It's true that Fred Below, the drummer for Little Walter's band The Aces, got interested in the drums after hearing Chick Webb. But the truth is that it was the guitar players who coached the drummers on what to play back then, for the simple reason that drums were a relatively new addition to the music.
Here is a conversation I had with a very good friend, Dave Myers, on Fred Below. Dave was the Aces guitar / bass player. -
Fred Below was a military educated drummer. That could mean formally a drummer in the military or learned from a military trained drummer while in the service. Im leaning toward the latter. When he returned to Chicago in 1951, it was Dave and Lewis that picked him up first, forming the Aces. In the early days of Belows development as a Chicago blues drummer, his style wasnt so quick to catch on. That military rigid style took some time to soften up. Lil Walter told Dave that Below wasnt gonna work out. Dave would reply "hold on for just a little while longer". If you watch Below play, he remained "stiff" however put enough grease in it to make it work. So in part your right, it was the guitarists, Dave and Lewis that brought Below along. Whats important to know is that The Myers brothers were educated musicians, as was Below. Together they worked it out. Side note, Dave Myers played the first electric bass in the city of Chicago, that being one of the first electric basses to be played publicly. (see Bass Player magazine, the one with Bootsy on the cover) That wasnt well received at first either, but when it was, along with Belows playing, the club scene went crazy for that sound.
As for the jazz influence. Little Walter couldnt stay out of the jazz clubs in Chicago, he loved that sound.
I recorded with Dave Myers on an Earwig Records release - Rob Stone & the C - Notes Just My Luck - 2003 Earwig Music Company Inc. He was a very close personal friend.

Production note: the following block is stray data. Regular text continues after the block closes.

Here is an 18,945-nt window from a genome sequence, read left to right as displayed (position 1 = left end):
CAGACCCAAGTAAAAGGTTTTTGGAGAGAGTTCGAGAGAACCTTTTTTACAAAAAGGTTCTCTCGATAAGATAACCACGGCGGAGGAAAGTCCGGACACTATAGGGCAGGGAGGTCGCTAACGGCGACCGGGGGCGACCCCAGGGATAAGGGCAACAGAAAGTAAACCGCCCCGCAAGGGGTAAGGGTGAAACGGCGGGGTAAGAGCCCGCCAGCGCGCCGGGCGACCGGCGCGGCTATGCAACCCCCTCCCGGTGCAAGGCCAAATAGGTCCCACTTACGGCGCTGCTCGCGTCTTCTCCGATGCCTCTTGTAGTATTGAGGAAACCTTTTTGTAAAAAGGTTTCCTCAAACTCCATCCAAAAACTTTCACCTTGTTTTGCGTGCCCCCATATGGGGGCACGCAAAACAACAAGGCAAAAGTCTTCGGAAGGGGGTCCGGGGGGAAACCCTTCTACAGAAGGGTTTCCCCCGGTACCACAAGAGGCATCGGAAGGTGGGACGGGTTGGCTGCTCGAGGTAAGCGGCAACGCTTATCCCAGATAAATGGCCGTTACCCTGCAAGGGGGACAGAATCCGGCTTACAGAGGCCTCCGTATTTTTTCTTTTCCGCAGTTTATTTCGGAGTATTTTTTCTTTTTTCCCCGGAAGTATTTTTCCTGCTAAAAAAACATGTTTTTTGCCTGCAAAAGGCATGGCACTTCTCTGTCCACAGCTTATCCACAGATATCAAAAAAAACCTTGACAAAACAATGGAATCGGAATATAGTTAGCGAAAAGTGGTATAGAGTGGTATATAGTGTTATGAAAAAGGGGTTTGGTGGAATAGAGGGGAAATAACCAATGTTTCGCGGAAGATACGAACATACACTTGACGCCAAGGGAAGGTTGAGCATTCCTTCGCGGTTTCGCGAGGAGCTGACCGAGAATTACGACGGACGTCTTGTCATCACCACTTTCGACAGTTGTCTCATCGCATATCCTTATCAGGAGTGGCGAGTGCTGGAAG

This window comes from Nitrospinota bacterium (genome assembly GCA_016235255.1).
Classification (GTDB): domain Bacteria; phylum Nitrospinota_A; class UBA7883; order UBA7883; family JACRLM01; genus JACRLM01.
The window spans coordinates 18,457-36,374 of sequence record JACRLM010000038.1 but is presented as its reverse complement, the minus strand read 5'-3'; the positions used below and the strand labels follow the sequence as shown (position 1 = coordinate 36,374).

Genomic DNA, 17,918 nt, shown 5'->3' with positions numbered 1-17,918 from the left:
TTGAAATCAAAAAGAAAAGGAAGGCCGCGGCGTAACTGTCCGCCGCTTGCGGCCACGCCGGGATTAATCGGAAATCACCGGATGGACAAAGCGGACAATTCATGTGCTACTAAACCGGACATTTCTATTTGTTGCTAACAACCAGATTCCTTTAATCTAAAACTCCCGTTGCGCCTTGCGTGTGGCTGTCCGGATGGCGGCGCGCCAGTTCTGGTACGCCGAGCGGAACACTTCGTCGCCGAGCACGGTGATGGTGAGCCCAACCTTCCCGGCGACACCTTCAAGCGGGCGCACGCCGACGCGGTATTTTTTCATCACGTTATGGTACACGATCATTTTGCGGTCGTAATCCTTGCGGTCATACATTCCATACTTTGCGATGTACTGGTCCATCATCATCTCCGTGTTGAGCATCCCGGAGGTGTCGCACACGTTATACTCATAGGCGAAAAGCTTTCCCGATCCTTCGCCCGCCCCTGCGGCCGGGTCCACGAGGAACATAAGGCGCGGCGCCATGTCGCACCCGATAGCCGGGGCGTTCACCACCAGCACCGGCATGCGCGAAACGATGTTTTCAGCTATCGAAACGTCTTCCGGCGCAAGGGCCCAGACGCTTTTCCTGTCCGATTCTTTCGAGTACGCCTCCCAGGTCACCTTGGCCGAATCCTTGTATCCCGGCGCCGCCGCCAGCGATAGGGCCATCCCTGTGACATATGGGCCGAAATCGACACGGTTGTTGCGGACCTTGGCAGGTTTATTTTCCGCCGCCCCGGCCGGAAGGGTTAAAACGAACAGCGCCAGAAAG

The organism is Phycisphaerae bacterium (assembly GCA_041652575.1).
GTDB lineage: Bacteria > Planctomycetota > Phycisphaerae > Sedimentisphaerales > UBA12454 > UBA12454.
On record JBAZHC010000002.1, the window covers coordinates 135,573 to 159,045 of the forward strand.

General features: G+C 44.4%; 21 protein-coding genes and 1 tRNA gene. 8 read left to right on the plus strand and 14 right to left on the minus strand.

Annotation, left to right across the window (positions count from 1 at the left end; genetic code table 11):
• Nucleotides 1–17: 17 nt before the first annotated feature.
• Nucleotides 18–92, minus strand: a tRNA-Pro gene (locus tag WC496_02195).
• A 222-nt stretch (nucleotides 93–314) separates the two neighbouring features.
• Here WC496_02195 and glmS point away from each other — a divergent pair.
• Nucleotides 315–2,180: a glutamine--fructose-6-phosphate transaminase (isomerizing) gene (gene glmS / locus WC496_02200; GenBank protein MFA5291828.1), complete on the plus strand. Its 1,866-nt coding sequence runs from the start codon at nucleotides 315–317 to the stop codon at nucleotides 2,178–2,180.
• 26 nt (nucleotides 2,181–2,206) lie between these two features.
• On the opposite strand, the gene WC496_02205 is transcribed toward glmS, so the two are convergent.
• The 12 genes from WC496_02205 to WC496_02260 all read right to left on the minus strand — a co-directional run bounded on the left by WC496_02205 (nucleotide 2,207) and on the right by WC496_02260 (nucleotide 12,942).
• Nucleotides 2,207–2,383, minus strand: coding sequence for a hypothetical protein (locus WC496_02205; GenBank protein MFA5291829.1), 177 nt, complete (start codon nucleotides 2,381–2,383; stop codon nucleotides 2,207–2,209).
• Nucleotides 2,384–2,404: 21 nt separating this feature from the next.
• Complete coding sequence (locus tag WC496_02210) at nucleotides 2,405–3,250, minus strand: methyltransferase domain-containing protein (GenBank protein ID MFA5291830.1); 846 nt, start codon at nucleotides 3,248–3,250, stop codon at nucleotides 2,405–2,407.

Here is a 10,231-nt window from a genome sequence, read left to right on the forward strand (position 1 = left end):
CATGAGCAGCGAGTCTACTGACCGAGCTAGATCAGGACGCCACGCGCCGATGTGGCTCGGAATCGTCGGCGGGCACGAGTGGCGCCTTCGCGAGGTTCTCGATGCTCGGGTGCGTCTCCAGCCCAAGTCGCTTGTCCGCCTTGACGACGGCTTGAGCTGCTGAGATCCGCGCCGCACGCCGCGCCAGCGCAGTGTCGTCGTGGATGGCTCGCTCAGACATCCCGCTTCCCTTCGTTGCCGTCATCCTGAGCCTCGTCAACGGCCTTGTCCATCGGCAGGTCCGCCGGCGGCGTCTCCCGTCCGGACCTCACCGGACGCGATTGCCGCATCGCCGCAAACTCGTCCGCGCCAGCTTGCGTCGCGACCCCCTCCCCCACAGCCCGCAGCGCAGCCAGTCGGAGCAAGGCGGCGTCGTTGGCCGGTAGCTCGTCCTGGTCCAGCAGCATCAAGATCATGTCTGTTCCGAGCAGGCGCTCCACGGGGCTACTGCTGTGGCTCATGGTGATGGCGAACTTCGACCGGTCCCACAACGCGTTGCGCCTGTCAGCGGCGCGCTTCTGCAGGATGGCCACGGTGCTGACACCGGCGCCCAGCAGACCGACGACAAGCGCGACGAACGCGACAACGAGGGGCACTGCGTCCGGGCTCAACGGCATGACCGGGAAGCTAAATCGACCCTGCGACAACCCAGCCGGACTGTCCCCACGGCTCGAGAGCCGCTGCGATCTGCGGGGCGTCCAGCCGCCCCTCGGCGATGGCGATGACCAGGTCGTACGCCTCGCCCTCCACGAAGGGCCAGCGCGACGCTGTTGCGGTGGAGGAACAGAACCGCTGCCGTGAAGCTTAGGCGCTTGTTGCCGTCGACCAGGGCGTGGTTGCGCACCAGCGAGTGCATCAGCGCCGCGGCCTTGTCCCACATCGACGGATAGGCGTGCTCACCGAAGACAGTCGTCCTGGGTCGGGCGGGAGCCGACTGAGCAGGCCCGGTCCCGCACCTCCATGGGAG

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Aeolian

Platinum Member
Toss Panos does great work with Michael Landau.
I absolutely love the live Landau albums with Toss on drums. But for blues, check out his work with Robben Ford. He's only on one formal release that is a live album, but you can find a ton of youtubes. Toss has the most amazingly greasy groove, and he sits back tastefully playing the blues with very little embellishments. I've seen him with Robben a bunch of times and he rapidly became one of my favorite drummers. He and Travis Carlton are a killer rhythm section.

Speaking of Robben, the greasiest shuffle I've heard is Charlie Drayton on Lateral Climb from Robben's Truth album. Most of the rest of the album is Vinnie who played a lot with Robben back in the day. I was fortunate to catch Vinnie playing with Robben on a blues tour (prior to the Jing Chi fusion thing) and afterwards was hanging out. Robben turned to some of us and said "You know, I haven't played with him in years (referring to Vinnie) but there's that 'thing' again". Vinnie wasn't blowing chops on this gig, he was swinging shuffles and playing the blues the way they're meant to be played.

Of course, you can't talk of Robben, blues, and drumming without mentioning Tom Brechtlein who has his own way with shuffles. Things like Misdirected Blues where he plays a double shuffle on the ride and snare while doing a flat tire shuffle on the hat just blow my mind. Or the brush work on Start It Up.